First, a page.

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dc.contributor.authorFerraro, Paul J.
dc.contributor.authorRondeau, Daniel
dc.contributor.authorPoe, Gregory L.
dc.date.accessioned2018-08-21T17:09:44Z
dc.date.available2018-08-21T17:09:44Z
dc.date.issued2000-05
dc.identifier.urihttps://hdl.handle.net/1813/57840
dc.descriptionWP 2000-08 May 2000
dc.descriptionJEL Classification Codes: C91; C92; D63; D64; H41
dc.description.abstractIndividuals in society and players in laboratory experiments often display levels of cooperative behavior that contradict the predictions of theoretical models of rational self-interested individuals. Leading explanations for these anomalies include decision errors and other-regarding behavior. This paper introduces virtual players in two public goods experiments as a device to remove the concerns of human subjects for other players. Comparing contributions in all-human and virtual subject treatments, we find support for the hypothesis that other-regarding behavior elevates contributions. The result also suggests that subjects are motivated by fairness considerations and we conclude that fair-share contributions are not made simply because they are cognitively simple to compute. We discuss ways in which the virtual player technique can be applied to help discriminate among competing explanations for the behavior observed in other experiments.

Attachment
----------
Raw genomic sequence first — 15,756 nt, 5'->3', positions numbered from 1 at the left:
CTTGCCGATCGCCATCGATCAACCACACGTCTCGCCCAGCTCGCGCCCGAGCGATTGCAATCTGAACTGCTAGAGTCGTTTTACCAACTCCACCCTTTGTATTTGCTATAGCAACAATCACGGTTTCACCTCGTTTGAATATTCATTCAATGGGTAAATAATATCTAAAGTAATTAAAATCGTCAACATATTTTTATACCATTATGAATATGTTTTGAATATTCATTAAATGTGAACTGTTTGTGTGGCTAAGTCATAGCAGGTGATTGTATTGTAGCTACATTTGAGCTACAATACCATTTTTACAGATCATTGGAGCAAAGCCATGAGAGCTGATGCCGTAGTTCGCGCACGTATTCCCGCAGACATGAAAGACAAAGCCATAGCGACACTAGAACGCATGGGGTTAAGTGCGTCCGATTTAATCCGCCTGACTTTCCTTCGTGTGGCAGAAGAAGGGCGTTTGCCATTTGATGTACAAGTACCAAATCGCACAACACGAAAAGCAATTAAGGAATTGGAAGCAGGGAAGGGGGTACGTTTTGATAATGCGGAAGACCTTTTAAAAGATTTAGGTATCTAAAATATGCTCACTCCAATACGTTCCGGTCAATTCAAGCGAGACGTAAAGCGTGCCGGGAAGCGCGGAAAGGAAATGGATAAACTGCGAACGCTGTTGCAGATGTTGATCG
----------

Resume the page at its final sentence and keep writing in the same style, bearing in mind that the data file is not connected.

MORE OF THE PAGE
dc.language.isoen_US
dc.publisherCharles H. Dyson School of Applied Economics and Management, Cornell University
dc.subjectaltruism
dc.subjectfairness
dc.subjectlaboratory experiments
dc.subjectpublic goods
dc.subjectgroup behavior
dc.titleDetecting Other-Regarding Behavior with Virtual Players
dc.typearticle
dcterms.licensehttp://hdl.handle.net/1813/57595


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    Working Papers published by the Charles H. Dyson School of Applied Economics and Management, Cornell University

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